One of the many questions heading into the 2015 NHL Draft is where the goaltenders will fall. The consensus a couple of weeks ago was that, for a third-straight year, it was likely no goaltenders would be taken in the first round. But, as opinions leading up to the draft often do, things have may have changed. Regardless of whether one is chosen high, a run on the position is likely to follow after the first chip falls.
Ilya Samsonov is gaining steam as a potential first-round pick. The 6-foot-3, 200-pound Russian netminder has seen his name pop up more and more since the NHL Scouting Combine in Buffalo this past weekend, though he wasn’t in attendance.
Samsonov finished the 2014-15 season with a record of 11-4-1 with a 2.66 goals-against average and .918 save percentage. He added two shutouts for Magnitogorsk of the MHL (Russia Junior). In international play, Samsonov had a 46-save shutout against Canada East in the bronze-medal game of the 2014 World Junior A Challenge. He had two wins and a .942 save percentage and was named top goaltender at the 2015 Under-18 Five Nations Tournament.
“He has good size and covers the net well,” said NHL Central Scouting’s Director of European Scouting Goran Stubb. “He plays at the top of the crease and effectively squares to the shooter. He shows good instincts, is well balanced and can make acrobatic saves.”
Samsonov models his game after Columbus netminder and fellow Russian Sergei Bobrovsky.
Will Samsonov, Central Scouting’s top-ranked International goaltender, be the first of his position off the board? If not, look to Barrie Colts' Mackenzie Blackwood to lead the way.
Blackwood impressed at the Combine, finishing in the top 10 of fitness testing for peak power output, force-plate vertical jump, hand grip and standing long jump.
Central Scouting’s top-ranked North American goaltender is a monster, standing at 6-foot-4 and weighing in at around 215 pounds. But he’s not a slow moving monster; he’s quick and athletic for his size.
“As of lately, I’m more of an athletic goaltender,” Blackwood said at the Combine. “I try to stay a little more patient on my feet and be a little more reactive, kind of react to pucks as they come and not just block and drop. I try to model myself after more of a Carey Price, Mike Smith (type). The kind of two pretty big guys who are pretty athletic and have all the tools. Those are the guys who I model after.”
Mackenzie Blackwood participates at the 2015 Combine. Photo by Getty Images.
Blackwood finished the 2014-15 season with the fourth-most wins in the OHL (33-14-2) with a 3.09 GAA and .906 SV%. He thrived under playoff pressure, posting a 2.88 GAA and .922 SV%. And oddly enough, he's late to the goaltending game, not playing the position until he was 12. But that late starts hasn’t slowed his development.
Blackwood’s size and athleticism make him a desirable prospect in this year’s draft. He has been invited to Hockey Canada’s Program of Excellence goaltending camp.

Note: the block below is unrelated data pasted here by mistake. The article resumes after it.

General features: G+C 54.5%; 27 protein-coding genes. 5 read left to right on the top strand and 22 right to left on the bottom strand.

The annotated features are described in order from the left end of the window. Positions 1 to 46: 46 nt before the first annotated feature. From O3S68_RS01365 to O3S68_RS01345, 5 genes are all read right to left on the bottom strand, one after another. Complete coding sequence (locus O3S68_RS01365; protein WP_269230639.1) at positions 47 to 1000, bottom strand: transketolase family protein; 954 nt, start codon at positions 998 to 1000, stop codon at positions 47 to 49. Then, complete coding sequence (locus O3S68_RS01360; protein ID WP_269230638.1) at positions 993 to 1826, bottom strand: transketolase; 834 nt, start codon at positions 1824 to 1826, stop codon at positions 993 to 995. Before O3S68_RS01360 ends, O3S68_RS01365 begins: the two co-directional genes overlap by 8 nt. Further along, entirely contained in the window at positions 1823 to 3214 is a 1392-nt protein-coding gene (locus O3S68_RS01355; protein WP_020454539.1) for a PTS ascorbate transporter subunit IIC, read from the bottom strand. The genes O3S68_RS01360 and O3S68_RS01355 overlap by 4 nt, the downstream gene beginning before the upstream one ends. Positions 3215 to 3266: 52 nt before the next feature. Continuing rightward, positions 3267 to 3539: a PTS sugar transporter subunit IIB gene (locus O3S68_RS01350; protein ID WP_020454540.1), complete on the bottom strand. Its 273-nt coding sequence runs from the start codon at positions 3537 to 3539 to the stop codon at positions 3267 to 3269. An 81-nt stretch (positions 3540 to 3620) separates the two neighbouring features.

After those two there are some other intriguing options in net, though likely not first-round selections. Joining Blackwood at the Combine was Czech goalie Daniel Vladar. Also a hulking presence, at 6-foot-5 and 185 pounds, Vladar is Central Scouting’s second-ranked European goalie.
Vladar posted a 2.78 GAA and .926 SV% in 29 games for Kladno in the Czech Republic Under-20 league. For Kladno in the Czech2 league, Vladar’s numbers improved to 1.97 GAA and .933 SV% in eight games.
International Scouting Services says Vladar has a “proven ability to steal games at every level. Massive frame and presence. Moves exceptionally well.”
Central Scouting’s 2nd-ranked North American goalie is Quebec’s (QMJHL) Callum Booth. The netminder had a 3.05 GAA and .900 SV% in 41 games for the Remparts this season. He’s described as calm, cool and confident with a tall, lean frame.
Ilya Samsonov tracks the puck in net. Photo by www.ak-bars.ru
There are several other names outside the top two rounds to consider as well. But returning to the first round, will there be a netminder chosen? If there isn’t one, goalies may fall quickly one after another as a run begins with the first off the board.
“There are different trends that occur in drafts and it has been that case in the last decade where there has been a lot go in the first round,” said Director of NHL Central Scouting Dan Marr. “It’s hard to predict on that but the top two or three goaltenders, once one team takes one then teams, who have always got the goalies just sitting off to the side, they’re going to say, ‘do we go this direction or the goalie?’”
Marr believes once one is picked, the others will quickly follow due to impatience based on need. Teams will not want to miss out on their guy if they wait around too long. A run on goalies is likely.
“You get concerned that if you don’t take him now, will he be available in the next round? I think the teams identify it as, ‘does this guy have a chance to be number one for us?’ And if he does, there is no harm in taking him in whatever round they’re available. Just as long as they’re showing up on your list,” said Marr.
Last year, Mason McDonald was the first goaltender taken at 34th overall. Three were taken within the next five picks.
An example of how a run on goalies could be possible this year is how The Hockey News ranks their top four. They list Samsonov at 38th overall, Blackwood at 39th, Valdar at 40th and Blainville-Boisbriand’s (QMJHL) Samuel Montembeault 41st.
Once one goes, others will likely follow and the order could surprise people as teams identify different prospects as having potential to be their guy. The Oilers have a perceived need in goal and currently hold the 16th, 33rd and 57th overall picks, so if and when a run begins it puts Edmonton in prime position to select their guy come draft day, should they chose to go that direction.